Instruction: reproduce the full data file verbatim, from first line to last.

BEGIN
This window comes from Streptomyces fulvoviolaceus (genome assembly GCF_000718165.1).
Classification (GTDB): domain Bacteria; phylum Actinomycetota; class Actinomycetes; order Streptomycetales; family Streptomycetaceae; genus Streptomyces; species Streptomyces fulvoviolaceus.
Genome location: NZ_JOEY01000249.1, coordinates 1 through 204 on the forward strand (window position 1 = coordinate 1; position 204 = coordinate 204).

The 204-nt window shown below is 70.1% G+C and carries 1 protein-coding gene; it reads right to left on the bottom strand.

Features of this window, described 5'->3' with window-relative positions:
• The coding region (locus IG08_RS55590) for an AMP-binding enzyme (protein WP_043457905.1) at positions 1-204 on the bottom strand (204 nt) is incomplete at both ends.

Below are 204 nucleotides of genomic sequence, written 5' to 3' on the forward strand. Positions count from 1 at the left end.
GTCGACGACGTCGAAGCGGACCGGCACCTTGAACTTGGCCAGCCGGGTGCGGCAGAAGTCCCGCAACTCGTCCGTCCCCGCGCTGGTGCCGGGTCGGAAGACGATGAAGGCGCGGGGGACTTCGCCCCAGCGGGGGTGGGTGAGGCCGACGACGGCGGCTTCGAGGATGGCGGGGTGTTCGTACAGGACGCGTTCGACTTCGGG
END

This window comes from Streptomyces fulvoviolaceus (genome assembly GCF_000718165.1).
Classification (GTDB): domain Bacteria; phylum Actinomycetota; class Actinomycetes; order Streptomycetales; family Streptomycetaceae; genus Streptomyces; species Streptomyces fulvoviolaceus.
Genome location: NZ_JOEY01000249.1, coordinates 1 through 204 on the forward strand (window position 1 = coordinate 1; position 204 = coordinate 204).

The 204-nt window shown below is 70.1% G+C and carries 1 protein-coding gene; it reads right to left on the bottom strand.

Features of this window, described 5'->3' with window-relative positions:
• The coding region (locus IG08_RS55590) for an AMP-binding enzyme (protein WP_043457905.1) at positions 1-204 on the bottom strand (204 nt) is incomplete at both ends.

Below are 204 nucleotides of genomic sequence, written 5' to 3' on the forward strand. Positions count from 1 at the left end.
GTCGACGACGTCGAAGCGGACCGGCACCTTGAACTTGGCCAGCCGGGTGCGGCAGAAGTCCCGCAACTCGTCCGTCCCCGCGCTGGTGCCGGGTCGGAAGACGATGAAGGCGCGGGGGACTTCGCCCCAGCGGGGGTGGGTGAGGCCGACGACGGCGGCTTCGAGGATGGCGGGGTGTTCGTACAGGACGCGTTCGACTTCGGG